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Lecture 20

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Department
Mathematics
Course
MATH 136
Professor
Robert Sproule
Semester
Winter

Description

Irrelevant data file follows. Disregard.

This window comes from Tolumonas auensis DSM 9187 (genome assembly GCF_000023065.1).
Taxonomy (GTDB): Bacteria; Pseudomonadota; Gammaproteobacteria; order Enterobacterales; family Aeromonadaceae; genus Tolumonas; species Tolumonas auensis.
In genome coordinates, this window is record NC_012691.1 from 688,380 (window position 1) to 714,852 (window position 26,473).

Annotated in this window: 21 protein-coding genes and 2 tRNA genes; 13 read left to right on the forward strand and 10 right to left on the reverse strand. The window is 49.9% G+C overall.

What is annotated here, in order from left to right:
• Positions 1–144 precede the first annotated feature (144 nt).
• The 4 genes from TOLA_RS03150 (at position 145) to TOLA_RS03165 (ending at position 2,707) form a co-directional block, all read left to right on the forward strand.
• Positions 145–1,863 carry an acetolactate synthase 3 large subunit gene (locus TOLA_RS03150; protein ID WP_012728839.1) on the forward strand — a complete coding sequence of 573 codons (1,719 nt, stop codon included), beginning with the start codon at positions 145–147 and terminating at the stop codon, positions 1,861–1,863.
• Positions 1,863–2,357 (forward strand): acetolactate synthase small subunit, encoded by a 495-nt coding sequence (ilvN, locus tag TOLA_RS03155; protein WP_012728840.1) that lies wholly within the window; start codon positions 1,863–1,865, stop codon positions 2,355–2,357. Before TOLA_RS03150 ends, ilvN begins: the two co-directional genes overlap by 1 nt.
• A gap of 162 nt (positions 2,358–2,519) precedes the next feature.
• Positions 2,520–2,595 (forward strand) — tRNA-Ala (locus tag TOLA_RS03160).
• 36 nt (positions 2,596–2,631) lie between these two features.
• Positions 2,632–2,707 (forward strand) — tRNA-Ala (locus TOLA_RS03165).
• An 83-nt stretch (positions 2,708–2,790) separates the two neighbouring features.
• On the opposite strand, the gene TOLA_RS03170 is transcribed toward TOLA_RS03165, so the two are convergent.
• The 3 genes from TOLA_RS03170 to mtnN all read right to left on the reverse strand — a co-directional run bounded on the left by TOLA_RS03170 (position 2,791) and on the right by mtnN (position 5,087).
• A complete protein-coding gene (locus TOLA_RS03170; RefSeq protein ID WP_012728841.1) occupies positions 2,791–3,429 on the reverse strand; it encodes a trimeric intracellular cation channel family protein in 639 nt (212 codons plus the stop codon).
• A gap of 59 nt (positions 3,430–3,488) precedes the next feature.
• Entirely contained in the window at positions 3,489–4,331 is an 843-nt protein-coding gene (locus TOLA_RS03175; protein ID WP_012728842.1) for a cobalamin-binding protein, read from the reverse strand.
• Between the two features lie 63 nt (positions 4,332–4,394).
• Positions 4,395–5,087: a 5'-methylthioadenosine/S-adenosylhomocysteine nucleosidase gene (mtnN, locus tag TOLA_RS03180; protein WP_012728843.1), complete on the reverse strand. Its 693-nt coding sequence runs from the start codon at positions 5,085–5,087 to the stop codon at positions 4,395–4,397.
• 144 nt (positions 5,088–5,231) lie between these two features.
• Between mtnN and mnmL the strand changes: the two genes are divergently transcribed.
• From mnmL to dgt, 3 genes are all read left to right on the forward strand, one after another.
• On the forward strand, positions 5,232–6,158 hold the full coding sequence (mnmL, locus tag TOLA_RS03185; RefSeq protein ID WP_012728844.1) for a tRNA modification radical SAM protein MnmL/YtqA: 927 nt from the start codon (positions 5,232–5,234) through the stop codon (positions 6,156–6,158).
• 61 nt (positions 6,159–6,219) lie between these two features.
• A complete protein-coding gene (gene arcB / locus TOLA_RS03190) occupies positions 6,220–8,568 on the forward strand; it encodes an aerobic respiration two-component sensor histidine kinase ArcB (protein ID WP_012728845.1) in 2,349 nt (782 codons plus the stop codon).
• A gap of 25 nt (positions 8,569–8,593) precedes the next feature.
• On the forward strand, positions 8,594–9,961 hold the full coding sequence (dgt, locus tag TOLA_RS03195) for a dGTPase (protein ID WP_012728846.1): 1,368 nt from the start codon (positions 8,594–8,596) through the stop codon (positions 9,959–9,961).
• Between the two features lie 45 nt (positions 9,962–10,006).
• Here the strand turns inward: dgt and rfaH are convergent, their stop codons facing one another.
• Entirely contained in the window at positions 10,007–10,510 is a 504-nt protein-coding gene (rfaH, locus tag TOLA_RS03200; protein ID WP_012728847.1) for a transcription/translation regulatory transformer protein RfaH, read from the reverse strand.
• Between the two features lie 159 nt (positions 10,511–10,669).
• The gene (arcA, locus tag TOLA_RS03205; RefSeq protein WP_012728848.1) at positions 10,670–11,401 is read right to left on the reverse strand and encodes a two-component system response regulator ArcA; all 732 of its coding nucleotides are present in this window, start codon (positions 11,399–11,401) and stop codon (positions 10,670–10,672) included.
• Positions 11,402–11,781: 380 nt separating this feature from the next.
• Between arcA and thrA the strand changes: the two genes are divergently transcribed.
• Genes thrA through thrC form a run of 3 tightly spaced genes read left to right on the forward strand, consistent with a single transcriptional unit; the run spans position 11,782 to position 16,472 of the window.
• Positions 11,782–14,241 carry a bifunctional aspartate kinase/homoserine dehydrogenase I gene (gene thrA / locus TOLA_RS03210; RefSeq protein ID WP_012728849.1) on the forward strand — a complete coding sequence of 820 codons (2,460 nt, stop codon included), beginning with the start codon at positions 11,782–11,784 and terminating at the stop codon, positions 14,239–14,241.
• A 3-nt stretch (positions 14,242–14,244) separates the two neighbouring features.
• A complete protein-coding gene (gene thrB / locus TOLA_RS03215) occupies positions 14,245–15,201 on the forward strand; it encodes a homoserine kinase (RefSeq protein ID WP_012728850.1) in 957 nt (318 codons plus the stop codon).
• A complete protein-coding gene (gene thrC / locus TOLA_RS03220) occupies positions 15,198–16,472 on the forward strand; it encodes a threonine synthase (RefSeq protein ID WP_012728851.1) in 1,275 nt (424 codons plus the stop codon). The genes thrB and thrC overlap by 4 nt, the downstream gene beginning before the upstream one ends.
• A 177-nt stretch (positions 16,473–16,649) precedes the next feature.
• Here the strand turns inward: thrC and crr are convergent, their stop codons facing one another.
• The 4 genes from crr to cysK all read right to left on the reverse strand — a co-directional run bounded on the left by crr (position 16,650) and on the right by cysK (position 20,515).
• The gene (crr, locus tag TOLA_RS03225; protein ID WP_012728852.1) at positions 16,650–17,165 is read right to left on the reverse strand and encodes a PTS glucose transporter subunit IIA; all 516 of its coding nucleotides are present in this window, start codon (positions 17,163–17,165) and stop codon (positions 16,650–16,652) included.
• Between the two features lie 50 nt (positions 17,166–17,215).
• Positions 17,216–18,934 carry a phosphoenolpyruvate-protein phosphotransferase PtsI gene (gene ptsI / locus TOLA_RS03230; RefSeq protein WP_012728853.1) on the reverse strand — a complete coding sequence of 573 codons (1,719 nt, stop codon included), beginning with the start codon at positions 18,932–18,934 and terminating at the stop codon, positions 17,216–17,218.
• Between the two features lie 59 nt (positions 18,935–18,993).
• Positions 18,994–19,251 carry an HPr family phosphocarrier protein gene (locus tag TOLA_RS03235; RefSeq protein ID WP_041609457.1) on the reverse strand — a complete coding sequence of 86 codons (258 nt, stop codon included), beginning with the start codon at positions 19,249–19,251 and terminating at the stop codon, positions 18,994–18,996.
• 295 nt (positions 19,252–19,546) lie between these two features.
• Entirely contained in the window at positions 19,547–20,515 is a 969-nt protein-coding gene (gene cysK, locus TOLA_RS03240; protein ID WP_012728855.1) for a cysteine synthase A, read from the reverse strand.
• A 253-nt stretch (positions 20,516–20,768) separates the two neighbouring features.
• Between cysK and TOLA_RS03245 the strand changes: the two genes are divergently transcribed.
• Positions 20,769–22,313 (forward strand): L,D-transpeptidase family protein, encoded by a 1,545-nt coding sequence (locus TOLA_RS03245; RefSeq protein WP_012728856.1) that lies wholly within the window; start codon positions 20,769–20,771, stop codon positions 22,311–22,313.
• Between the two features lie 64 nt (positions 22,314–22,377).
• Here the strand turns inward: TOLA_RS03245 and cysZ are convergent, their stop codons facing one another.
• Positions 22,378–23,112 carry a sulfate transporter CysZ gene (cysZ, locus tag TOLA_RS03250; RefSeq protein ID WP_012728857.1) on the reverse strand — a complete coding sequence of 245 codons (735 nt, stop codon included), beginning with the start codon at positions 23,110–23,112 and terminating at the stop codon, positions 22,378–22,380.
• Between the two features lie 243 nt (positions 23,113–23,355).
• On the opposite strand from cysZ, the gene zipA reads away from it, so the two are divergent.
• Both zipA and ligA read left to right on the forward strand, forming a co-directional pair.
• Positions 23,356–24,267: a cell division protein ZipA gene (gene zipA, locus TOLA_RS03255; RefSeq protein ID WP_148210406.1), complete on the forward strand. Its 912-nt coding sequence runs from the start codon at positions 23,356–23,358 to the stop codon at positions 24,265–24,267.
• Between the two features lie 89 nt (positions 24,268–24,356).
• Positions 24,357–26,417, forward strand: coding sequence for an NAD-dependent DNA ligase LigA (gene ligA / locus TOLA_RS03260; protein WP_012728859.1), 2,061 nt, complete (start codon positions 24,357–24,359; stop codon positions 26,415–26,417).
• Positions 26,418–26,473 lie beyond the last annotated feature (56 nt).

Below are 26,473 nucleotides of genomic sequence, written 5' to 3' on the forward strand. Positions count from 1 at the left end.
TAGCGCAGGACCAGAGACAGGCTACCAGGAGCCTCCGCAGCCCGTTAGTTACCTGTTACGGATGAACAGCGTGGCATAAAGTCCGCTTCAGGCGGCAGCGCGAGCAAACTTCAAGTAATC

Wednesday, February 26 − Lecture 20: Linear independence Concepts: 1. Linearly independent set. 2. Recognize that subsets of linearly independent sets are linearly independent. 3. Characterize a linearly independent set as one being a set where no vector isa linear combination of the others. 20.1 Definition – Generalization of the definition of linear independence. Let v , v ...., v 1 2, k be k vectors in a vector space V. The vectors v , v ..., v are said to be linearly 1 2, k independent if and only if the only way that α 1 1 α v 2 2.. + α v = 0k k can hold true is if α ,1α ,2....., α kre all zeroes. If v1, v2,.., vkare not linearly independent (i.e. there existsα , α , .1...2 α not alk zero such that α v1 1α v +2 2... + α v = k k then they are said to be linearly dependent. x 20.1.1 Example – We know that the two functions e and sinx are vectors in the set F described above. Then S = Span{e , sinx} = { αe + βsinx : α, β belong to ℝ } is a x subspace of F. Show that the set {e , sinx} is linearly independent. Solution: Let us first recall that two functions f and g are equal on their domain Dif and only if f(x) = g(x) for all x in D. Suppxse αe + βsinx = 0(x) for all x (where 0(x) denotes the zero function; it maps every x in the domain to 0.). x - Suppose there exists α ≠ 0 such that αe + βsinx = 0(x). x - Then e = (–β/α)sinx for all x. This includes the value x = π. - But 0 ≠ e = (–β/α)sinπ = 0, a contradiction. - Then α must be 0. x x - Suppose β ≠ 0 is such that, 0e + βsinx = 0(x). Then (–0/β)e = sinx for all x. - Since sin(π/2) =1 ≠ 0, we have a contradiction. - So β must also be 0. - So {e , sinx} is linearly independent. 20.1.2 Proposition − The vectors M = {v , v , ..1, v2} with k , 2, are linearly independent if and only if no vector in M is a linear combination of the other vectors in M. Proof : This is similar to the previously given proof for the case of V = ℝ . n (⇐) - Suppose none of these vectors is a linear combination of the others. - Suppose M is not linearly independent. - Then there exists α , α 1...2., α not kll zeroes such that α v + α v +1 1..+ α2 2= k k 0. - Suppose α is not zero. Rearrange the order of {v , v , ...., v } so that p = 1, .i.e., p 1 2 k α 1s not zero. - Then v = 1 (α /α )2v +1− (2 /α ) v +3, 1.., 3 − (α /α )v . k 1 k - Hence v is a linear combination of the others. Contradiction. 1 (⇒) - Suppose {v , v1, .2.., v } ks linearly independent. - Suppose one vector of {v , v , .1..,2v } is k linear combination of the others. Say it is v . 1 - Then there exists α ....2, α suck that such that v = α v + 1.... 2 2 v . k k - Then v − 1 v − 2 v2+ , ..3, 3 α v . = 0. k k - Since the coefficient of v is n1t zero this contradicts our hypothesis. - Then no vector of {v , v ,1...2, v } iska linear combination of the others. If a vector in U is a linear combination of the others we will refer to it as being “redundant”. It doesn't contribute anything to its span. 20.2 Definition – Let {v 1, v2,..., vk} be a spanning family for a vector space V. That is, Span{v , v ..., v } = V. Then for every vector v in V there exists scalars α , α , ....., α 1 2, k 1 2 k such that v = α v1 1α v +2 2... + α v . k k If for each vectorv this set of scalars α , α , ..., α satisfying v = α v + α v + ..... + α v 1 2 k 1 1 2 2 k k is unique then we say that Span{v 1, v2,.., v k satisfies the unique representation property with respect to its spanning family. 20.2.1 Example – The spanning family Span{(1, 0), (0,1)} = Span{ e , e } = ℝ 1 2 2 satisfies the unique representation property since for an arbitrary vector v= (a, b) in ℝ , a and b are the unique scalars associated to v so that v = ae + be . 1 2 20.2.2 Theorem − Let S = {v , v , .1..,2v } be a k
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